Thursday, June 13, 2024

The Well-Prepared Mobile Superhero

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When I was a kid, I always wanted to be Batman. Sure, he didn’t have any superpowers. He couldn’t fly or see through walls. He wasn’t bulletproof like that goody-goody Superman. But what Batman did have was a dark edge, cool mask with pointy ears, and a utility belt containing all sorts of gadgets that always seemed to get him out of dangerous situations.

Being the imaginative and industrious tyke I was, I gathered up my motley collection of toys and homemade “weapons” and assembled my very own superhero kit. Suffice it to say, I didn’t have as much success fighting crime in the schoolyard as Batman did fighting crime in Gotham City. But that didn’t stop me from refining my gear. Today, I have a very different kind of kit: A kit for the mobile writer.

Last month’s Chin Music, Netbooks: The Perfect Stocking Stuffer, led to several discussions among friends and colleagues as to what constitutes an essential piece of mobile gear. Some of the suggestions were indispensable; others were rather superfluous (a flask of whiskey… really?).

The gear you choose to carry with you is very personal and highly dependent on your profession and mobile needs (the Flickr pool, “what’s in your bag?”, is dedicated to showcasing contributors’ kit contents). My mobile superhero gear — usually carried in either a messenger bag or briefcase — contains everything I need to get a job done while in the field. Although it might vary slightly depending on what I’m working on, my kit usually contains the following items (from top to bottom; left to right):

  • Acer netbook (with AC adapter): The command center for all my off-site work. It’s used primarily for email, research on the Internet, and word processing.

  • External hard disk: This ultra-compact hard disk is slightly larger, although thinner, than a deck of playing cards. The unit is powered directly by the USB port and doesn’t require a separate power supply, thus minimizing your load. The contents of this drive are encrypted with TrueCrypt for security reasons (e.g., loss or theft of the device).

  • USB flash drive: Contains copies of all necessary files related to the story and/or project I’m working on. This flash drive is also encrypted with TrueCrypt and is kept in my jacket or pants pocket, not in the bag with my netbook and external hard disk.

  • Digital voice recorder: Used for recording interviews and gathering incriminating evidence.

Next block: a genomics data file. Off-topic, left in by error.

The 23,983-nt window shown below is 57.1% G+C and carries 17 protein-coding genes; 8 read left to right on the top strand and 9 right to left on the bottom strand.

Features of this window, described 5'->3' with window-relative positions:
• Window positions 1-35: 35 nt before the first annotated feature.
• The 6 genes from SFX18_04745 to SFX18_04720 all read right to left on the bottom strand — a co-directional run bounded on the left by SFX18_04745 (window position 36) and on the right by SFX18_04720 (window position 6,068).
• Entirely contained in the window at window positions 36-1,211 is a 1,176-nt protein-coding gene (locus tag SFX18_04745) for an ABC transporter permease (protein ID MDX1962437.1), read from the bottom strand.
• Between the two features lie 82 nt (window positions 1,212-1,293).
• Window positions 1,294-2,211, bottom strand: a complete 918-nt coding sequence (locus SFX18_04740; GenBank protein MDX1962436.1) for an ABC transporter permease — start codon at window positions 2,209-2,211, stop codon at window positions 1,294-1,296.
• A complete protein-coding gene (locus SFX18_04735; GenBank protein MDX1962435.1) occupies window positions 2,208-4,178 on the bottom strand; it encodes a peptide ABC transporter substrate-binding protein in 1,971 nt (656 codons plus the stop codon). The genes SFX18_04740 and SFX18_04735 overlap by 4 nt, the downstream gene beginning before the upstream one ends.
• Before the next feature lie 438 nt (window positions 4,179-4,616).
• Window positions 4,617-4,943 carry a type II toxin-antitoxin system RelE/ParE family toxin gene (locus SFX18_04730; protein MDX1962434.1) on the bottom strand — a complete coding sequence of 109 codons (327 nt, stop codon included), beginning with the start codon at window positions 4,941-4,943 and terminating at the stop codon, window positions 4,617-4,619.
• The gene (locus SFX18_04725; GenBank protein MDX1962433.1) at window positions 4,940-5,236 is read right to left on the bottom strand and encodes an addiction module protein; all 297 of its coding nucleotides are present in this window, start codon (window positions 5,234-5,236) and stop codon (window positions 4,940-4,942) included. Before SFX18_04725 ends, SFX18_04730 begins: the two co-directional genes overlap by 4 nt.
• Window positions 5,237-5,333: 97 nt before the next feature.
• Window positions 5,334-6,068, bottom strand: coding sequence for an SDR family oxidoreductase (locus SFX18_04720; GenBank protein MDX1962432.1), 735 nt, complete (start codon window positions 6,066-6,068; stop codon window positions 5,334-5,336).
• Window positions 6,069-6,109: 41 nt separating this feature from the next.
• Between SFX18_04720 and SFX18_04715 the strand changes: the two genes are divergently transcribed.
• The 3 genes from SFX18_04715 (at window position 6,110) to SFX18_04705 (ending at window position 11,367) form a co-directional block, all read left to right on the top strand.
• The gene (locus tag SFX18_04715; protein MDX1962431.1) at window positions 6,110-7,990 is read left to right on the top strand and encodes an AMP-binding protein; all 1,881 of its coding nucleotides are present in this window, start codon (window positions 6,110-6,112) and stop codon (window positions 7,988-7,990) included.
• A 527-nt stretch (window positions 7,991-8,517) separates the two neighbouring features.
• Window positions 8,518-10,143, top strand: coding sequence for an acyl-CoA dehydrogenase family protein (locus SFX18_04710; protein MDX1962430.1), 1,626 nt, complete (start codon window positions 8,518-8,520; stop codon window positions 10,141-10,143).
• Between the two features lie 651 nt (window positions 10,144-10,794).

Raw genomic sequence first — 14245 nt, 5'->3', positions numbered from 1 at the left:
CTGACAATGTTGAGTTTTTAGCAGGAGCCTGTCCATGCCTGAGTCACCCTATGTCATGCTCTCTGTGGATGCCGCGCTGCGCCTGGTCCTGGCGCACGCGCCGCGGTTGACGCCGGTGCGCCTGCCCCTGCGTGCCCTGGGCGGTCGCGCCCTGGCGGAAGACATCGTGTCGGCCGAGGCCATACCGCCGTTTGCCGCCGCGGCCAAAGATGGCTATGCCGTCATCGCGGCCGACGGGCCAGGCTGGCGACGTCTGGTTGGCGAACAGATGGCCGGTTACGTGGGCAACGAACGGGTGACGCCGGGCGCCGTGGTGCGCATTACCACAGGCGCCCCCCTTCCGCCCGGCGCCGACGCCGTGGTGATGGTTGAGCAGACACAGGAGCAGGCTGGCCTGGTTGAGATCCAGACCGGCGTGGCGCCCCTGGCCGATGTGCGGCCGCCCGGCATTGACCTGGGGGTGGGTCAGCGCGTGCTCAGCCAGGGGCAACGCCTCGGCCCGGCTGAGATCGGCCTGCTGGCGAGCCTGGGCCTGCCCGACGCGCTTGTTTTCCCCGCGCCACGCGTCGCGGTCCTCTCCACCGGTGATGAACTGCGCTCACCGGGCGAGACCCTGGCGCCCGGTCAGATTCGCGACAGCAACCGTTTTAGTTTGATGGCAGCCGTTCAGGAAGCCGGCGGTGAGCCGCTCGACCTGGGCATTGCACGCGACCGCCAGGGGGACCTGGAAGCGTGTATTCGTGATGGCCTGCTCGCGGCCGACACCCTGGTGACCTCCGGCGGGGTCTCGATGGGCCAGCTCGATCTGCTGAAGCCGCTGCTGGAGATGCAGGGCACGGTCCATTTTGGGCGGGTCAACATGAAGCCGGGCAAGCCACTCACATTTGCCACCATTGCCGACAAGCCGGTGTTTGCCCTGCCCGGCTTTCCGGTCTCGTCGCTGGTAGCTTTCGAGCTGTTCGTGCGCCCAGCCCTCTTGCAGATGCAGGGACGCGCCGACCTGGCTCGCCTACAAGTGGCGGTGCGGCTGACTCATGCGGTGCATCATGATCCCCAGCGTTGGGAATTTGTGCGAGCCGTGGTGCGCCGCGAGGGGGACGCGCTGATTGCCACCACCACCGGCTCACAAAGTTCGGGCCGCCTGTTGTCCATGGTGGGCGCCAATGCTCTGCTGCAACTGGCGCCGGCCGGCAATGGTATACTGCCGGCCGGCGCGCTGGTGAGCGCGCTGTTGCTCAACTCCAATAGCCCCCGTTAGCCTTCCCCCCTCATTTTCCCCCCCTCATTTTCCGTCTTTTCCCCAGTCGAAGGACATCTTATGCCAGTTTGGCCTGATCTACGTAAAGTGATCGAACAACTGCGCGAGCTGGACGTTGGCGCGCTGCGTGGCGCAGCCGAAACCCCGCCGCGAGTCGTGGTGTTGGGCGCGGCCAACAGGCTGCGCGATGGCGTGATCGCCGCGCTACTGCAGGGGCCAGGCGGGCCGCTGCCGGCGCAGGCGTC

• Cell phone: Used to stay in touch and calling in air support.

  • Sunglasses: Because sometimes you just don’t want others to know who or what you’re looking at.

  • LED flashlight: Compact flashlight (about the size of a Bic lighter) for looking into nooks and crannies.

  • Monocular: Trust me, it comes in handy. And hey, if it’s good enough for Jack Bauer

  • Leatherman multitool: Because you never know when you have to strip some wire, filet a fish, or remove a deer tick.

  • Moleskine planner: Used to keep my appointments and to-do lists organized.

  • Various spiral/Moleskine notebooks, pens, pencils, highlighters: Used for jotting down notes, ideas, and epiphanic realizations.

  • Wool toque of invisibility (OK, not really): Used to keep brain warm and fuzzy — especially during Canadian winters and bouts of writer’s block.

  • Leather card case: Used to carry business cards and press card.
  • I’m a minimalist and prefer to carry only what I absolutely need with me. But a lot of people fall prey to the cliché, “Better to have it and not need it than need it and not have it”. They believe they’re Sherpas, hauling half their office with them when they’re only going to be out for a single day. Not only will this slow you down considerably, but with all that gear you’re dragging behind you, it increases the likelihood of misplacing or loosing something. So the next time you see the Bat-Signal in the sky, ask yourself whether that portable printer is going to prevent you from catching some villainous thug.

    Paul Chin ( is a freelance writer and journalist.

    This article was first published on

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